Any transfers of suspected foreign militants and their relatives out of Syria should be transparent, Human Rights Watch told AFP, as camps in the northeast fill with families of different nationalities.
With the crumbling of Daesh, France is now considering bringing dozens of accused French militants, as well as their wives and children, back home from the detention centers and camps run by US-backed forces fighting Daesh.
“We would definitely like to be present (during the transfer), or at least there should be some transparency,” Nadim Houry, HRW’s director of counter-terrorism, told AFP in the northern Syrian town of Amuda late on Wednesday.
“As we speak, there may already be transfers happening. There’s been a total lack of transparency, and bad things happen in the dark,” he warned.
Tens of thousands of foreigners are estimated to have joined Daesh since 2014, but they have streamed out of the militants’ collapsing “caliphate” in recent years.
The US-backed Syrian Democratic Forces (SDF), who are bearing down on the shrinking pocket of Daesh territory in east Syria, told AFP they were detaining foreign fighters on a “daily basis.”
The SDF are also holding hundreds of women and children who were born to alleged Daesh militants, including French nationals, in two main prison camps in the north.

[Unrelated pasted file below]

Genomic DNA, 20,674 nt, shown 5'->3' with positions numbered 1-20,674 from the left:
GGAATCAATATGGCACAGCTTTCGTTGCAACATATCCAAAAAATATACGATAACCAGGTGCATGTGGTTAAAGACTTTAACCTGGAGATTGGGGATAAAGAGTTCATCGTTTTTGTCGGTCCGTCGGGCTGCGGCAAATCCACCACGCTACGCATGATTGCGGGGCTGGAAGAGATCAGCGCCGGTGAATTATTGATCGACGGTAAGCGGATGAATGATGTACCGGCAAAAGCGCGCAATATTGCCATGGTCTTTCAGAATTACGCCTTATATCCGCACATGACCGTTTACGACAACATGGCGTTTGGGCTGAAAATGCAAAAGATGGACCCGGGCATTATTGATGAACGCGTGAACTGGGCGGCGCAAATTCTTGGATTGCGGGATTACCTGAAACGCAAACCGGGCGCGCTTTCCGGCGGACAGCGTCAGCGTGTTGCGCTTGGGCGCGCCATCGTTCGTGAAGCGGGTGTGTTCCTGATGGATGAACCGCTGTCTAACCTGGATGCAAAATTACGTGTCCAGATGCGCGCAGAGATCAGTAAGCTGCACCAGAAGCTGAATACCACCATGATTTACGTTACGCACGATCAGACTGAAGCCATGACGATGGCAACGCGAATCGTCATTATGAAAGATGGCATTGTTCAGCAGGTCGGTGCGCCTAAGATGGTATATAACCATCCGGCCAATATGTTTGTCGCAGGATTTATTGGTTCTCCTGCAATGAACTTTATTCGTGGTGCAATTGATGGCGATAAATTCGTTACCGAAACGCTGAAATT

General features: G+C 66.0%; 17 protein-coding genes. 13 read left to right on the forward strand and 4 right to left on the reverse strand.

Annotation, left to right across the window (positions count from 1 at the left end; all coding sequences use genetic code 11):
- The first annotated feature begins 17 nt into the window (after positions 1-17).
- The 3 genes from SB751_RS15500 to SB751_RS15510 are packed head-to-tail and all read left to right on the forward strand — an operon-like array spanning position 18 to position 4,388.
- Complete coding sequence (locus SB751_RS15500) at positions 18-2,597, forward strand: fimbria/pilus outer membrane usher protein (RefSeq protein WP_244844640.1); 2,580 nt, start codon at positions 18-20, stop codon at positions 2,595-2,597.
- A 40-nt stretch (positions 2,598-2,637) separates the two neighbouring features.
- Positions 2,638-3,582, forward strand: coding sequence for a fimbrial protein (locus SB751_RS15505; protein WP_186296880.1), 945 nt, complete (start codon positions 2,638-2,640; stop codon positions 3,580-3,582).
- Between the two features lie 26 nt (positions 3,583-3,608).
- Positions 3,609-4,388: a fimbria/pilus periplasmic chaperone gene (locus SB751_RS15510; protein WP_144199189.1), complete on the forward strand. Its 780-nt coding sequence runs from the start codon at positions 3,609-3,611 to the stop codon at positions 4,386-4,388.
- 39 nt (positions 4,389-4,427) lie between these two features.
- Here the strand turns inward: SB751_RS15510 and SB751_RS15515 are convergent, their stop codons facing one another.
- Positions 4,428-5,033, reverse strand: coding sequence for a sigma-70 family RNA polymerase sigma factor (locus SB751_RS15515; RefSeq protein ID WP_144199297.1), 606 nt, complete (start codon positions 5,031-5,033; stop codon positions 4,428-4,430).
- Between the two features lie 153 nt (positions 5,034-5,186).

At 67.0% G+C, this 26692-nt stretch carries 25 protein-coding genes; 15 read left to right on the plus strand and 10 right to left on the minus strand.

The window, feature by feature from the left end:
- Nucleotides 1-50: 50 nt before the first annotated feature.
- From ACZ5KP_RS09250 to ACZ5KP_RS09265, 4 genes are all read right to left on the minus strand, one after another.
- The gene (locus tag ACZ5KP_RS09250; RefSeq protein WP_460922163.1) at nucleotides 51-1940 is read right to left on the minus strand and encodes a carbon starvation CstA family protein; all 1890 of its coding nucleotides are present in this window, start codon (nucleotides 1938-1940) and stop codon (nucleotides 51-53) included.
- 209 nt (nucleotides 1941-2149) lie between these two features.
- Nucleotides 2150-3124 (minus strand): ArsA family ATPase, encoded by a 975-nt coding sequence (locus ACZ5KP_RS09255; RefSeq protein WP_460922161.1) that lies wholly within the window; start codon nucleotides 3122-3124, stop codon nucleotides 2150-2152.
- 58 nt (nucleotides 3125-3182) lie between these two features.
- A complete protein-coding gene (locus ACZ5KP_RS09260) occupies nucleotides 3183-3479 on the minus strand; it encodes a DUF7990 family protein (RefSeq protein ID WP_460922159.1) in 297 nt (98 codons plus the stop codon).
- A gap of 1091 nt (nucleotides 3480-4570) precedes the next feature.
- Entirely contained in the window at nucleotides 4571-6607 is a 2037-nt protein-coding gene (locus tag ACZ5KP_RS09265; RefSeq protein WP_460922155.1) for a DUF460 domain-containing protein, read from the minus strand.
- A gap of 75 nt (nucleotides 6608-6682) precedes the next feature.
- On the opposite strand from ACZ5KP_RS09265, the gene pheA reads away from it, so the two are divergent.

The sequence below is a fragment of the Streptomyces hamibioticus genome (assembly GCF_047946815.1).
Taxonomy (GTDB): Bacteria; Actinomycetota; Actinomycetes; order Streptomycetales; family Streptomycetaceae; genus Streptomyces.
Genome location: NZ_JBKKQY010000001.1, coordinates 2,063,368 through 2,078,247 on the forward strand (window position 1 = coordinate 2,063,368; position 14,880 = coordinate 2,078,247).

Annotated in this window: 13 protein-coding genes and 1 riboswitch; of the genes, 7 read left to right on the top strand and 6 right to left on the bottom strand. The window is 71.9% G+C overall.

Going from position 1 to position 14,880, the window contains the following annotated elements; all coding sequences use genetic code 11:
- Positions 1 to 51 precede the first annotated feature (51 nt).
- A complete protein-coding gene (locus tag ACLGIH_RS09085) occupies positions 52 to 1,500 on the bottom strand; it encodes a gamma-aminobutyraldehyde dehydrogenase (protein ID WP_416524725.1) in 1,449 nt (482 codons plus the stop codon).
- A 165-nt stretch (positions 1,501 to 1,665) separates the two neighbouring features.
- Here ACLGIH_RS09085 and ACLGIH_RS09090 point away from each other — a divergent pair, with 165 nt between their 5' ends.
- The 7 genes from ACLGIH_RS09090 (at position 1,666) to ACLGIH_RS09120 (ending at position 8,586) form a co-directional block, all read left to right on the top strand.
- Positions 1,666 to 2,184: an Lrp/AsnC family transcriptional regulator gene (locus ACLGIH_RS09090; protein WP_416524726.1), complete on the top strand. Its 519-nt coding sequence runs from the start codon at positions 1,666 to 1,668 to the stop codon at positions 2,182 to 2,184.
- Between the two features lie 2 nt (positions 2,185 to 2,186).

Authorities at one of the camps, Al-Hol, say they have received more than 1,000 foreign nationals since fighting against Daesh’s last positions ramped up in mid-December.
On Wednesday, dozens of foreign women and their young children, who had recently arrived from the battered Daesh pocket further south, could be seen waiting in a reception area in Al-Hol.
The women wore black veils covering everything but their blue eyes and called out to their pale, thin children in English and French.
They were waiting to be assigned tents in the cordoned-off section of the camp where foreigners are held, and were not allowed to speak to reporters.
The Kurdish administration in northeastern Syria has spent months calling for the foreigners’ countries of origin to take them back.
Those nations are often reluctant, but the issue has taken on greater urgency amid fears of a security vacuum since US President Donald Trump’s shock announcement in December that US troops would withdraw.
Washington has also begun pressuring countries to repatriate foreigners in recent days.
French sources have told AFP that an estimated 50 adults and 80 children could be brought back to France, but authorities have not confirmed any planned transfer.
“While this debate is taking place in France, it’s not clear it has manifested itself in any concrete measures on the ground,” said Houry, whose team plans to visit foreigners in the camps.
HRW is seeking clarity on the numbers that might return, what route they would be transferred through, and whether children would be separated from their parents.
France has a responsibility not to leave its citizens, including children under seven years old, in legal limbo in a “Guantanamo on the Euphrates,” Houry said.
“We are confident that once they actually hit France, there is a mechanism in place,” he said.
“What we’re concerned about is what is going to happen between now and then. We’re in a grey zone.”